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Live Reviews

 

  Five Park Drive and Waroffice live at The Tolbooth in Stirling


Darlings, we are in Stirling tonight. It's raining. The 8 track tape player in the pink faux fur upholstered Bluesmobile has ceased to function. It's still raining. My driver is getting a bit grumpy. 18 foot long left hand drive cars are a bit of a liability on the wet, cobbled streets near Stirling Castle apparently. Lovely houses here, mind you. I might even consider moving here if the retail therapy opportunities are adequate. However, for tonight I am here to cast my beautiful blue eyes over Waroffice and Five Park Drive.

The Tolbooth is a lovely venue well suited to my upmarket tastes. There is, however, a bit of a problem. The lack of a headline band for some reason has left only the aforementioned two bands on the bill for tonight. Perhaps that explains the lack of an audience. I thought that I had walked into a sound check. The lack of a decent bone dry martini does not help my nerves either. My God, they still sell Golden Wonder crisps here as well.

The first band on stage is Waroffice. They are nice looking boys, especially the drummer. Yes, especially the cute drummer. He has good rhythm and that is important in so many ways. They play with much energy but little finesse. Perhaps dispirited by the poor turnout, the guitarist swaps between impersonating Pete Townsend and Martin Metcalfe (Goodbye Mr MacKenzie, Isa & the Filthy Tongues). With only an audience of friends, I conclude that we are not hearing them at their best. Whilst the vocals were simply lost in the emptiness of the room, the closing song - I think it was called "Lambs from Skye" - showed their promise.

Promoted to headline status, the final band of the evening is Five Park Drive. Again I find myself disappointed by the lack of a crowd as this is a band with a bit of pizzazz. Clearly more experienced in the ways of life than Waroffice, they are slick and truly sound like a band rather than a collection of pals playing together. The lead singer, Liam Davies, has been rolled in the magic pixie dust and exudes charm and stage presence. He even remarks somewhat sarcastically to the audience that this must be the best £6 they have ever spent. Well darling, in a few years time, there will only be 8 people in the world who can truly say that they paid £6 to see you before you were big and I do believe, dear readers, that this four piece band will be big. There is plenty of variety to their songs and the dear, sweet boys are not fazed by playing in a near empty room. Things then get a bit surreal. After an extended period of skin beating, the manic little puppy of a drummer manages to break his drums. The very talented guitarist hangs his guitar on his head. Our Liam sits on the edge of the stage and sips his beer whilst the sound guy affects a repair. The band returns and, like true professionals, finish their set. Equal parts Small Faces, the Jam and Oasis, this band is a fine blend that will certainly satisfy your ears.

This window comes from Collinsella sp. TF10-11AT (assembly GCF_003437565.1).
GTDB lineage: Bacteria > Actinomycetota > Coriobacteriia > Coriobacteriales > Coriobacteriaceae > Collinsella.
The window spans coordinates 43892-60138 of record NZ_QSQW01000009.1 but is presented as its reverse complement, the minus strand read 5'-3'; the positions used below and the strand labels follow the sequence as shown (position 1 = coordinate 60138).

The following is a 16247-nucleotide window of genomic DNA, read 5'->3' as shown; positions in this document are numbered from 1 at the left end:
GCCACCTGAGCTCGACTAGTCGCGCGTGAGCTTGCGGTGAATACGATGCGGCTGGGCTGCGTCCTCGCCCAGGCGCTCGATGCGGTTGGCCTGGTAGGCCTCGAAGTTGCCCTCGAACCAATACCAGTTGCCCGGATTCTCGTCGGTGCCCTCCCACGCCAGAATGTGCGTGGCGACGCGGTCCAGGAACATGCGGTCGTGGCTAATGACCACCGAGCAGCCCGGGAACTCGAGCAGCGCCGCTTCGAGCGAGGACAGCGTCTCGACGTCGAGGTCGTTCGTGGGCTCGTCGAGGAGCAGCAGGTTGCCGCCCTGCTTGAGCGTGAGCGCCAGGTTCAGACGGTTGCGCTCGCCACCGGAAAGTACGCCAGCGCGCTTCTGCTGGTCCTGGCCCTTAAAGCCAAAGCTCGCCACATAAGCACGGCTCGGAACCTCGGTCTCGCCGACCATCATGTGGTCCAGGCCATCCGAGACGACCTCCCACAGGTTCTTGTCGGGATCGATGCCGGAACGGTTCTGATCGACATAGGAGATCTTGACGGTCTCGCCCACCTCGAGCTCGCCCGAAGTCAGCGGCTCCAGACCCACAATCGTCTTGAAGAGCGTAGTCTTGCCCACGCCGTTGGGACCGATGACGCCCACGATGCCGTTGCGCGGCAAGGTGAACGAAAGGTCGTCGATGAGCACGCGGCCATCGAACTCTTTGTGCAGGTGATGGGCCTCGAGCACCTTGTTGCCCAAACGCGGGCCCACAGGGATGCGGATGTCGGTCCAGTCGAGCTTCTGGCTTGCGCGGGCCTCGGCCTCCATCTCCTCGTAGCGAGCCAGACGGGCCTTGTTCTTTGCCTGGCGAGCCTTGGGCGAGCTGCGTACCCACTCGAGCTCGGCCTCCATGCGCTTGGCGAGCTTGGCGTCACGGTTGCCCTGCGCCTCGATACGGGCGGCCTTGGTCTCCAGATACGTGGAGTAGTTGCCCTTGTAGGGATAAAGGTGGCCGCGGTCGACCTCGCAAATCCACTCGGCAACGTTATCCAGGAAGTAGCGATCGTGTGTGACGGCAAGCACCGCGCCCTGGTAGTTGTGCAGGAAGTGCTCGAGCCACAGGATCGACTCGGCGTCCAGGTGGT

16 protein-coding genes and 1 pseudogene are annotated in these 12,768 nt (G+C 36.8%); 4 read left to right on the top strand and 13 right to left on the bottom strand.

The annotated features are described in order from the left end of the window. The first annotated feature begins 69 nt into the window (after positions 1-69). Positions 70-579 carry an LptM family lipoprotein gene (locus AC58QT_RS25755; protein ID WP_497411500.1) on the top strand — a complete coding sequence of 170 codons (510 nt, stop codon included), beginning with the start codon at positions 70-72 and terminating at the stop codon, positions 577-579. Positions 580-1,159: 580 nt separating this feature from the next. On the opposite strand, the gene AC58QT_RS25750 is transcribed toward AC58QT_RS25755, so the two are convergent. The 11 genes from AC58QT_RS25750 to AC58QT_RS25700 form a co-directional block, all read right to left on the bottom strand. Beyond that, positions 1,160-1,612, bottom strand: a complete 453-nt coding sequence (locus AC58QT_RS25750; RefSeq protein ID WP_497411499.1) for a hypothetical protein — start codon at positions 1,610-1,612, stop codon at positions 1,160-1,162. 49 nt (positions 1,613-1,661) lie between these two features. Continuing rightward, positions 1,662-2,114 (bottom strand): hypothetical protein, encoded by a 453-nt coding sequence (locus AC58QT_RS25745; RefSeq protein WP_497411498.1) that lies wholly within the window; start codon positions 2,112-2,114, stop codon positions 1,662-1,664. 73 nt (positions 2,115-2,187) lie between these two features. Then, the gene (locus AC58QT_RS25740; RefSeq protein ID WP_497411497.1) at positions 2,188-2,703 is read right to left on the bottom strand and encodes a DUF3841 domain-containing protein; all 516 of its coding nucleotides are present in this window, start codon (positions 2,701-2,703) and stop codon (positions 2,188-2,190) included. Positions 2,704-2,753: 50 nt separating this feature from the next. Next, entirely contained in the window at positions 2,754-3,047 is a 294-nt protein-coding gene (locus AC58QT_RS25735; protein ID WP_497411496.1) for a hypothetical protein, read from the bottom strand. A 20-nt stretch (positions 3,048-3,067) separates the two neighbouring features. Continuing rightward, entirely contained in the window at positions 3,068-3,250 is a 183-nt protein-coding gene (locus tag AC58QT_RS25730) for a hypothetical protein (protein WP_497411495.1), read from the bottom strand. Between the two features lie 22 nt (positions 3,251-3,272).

It has to be said, dear readers, that attending this event felt like crashing a houseparty and finding out that you don’t know anyone. Even worse, nobody had bothered to tell anybody else that there was a party going on. That is just so embarrassing. It really does annoy Bluesbunny Girl when promoters forget to do what they are supposed to do and promote a gig. A turnout like this in a town as large as Stirling is quite frankly unacceptable and does a disservice to the (rather cute) bands involved. The Bluesmobile driver suggests fried food on the way home. No problem, as long as he is paying. He grunts. I’ll take that as a yes. He’s a sweetheart. Really.



Reviewer:
Review Date: May 22, 2007


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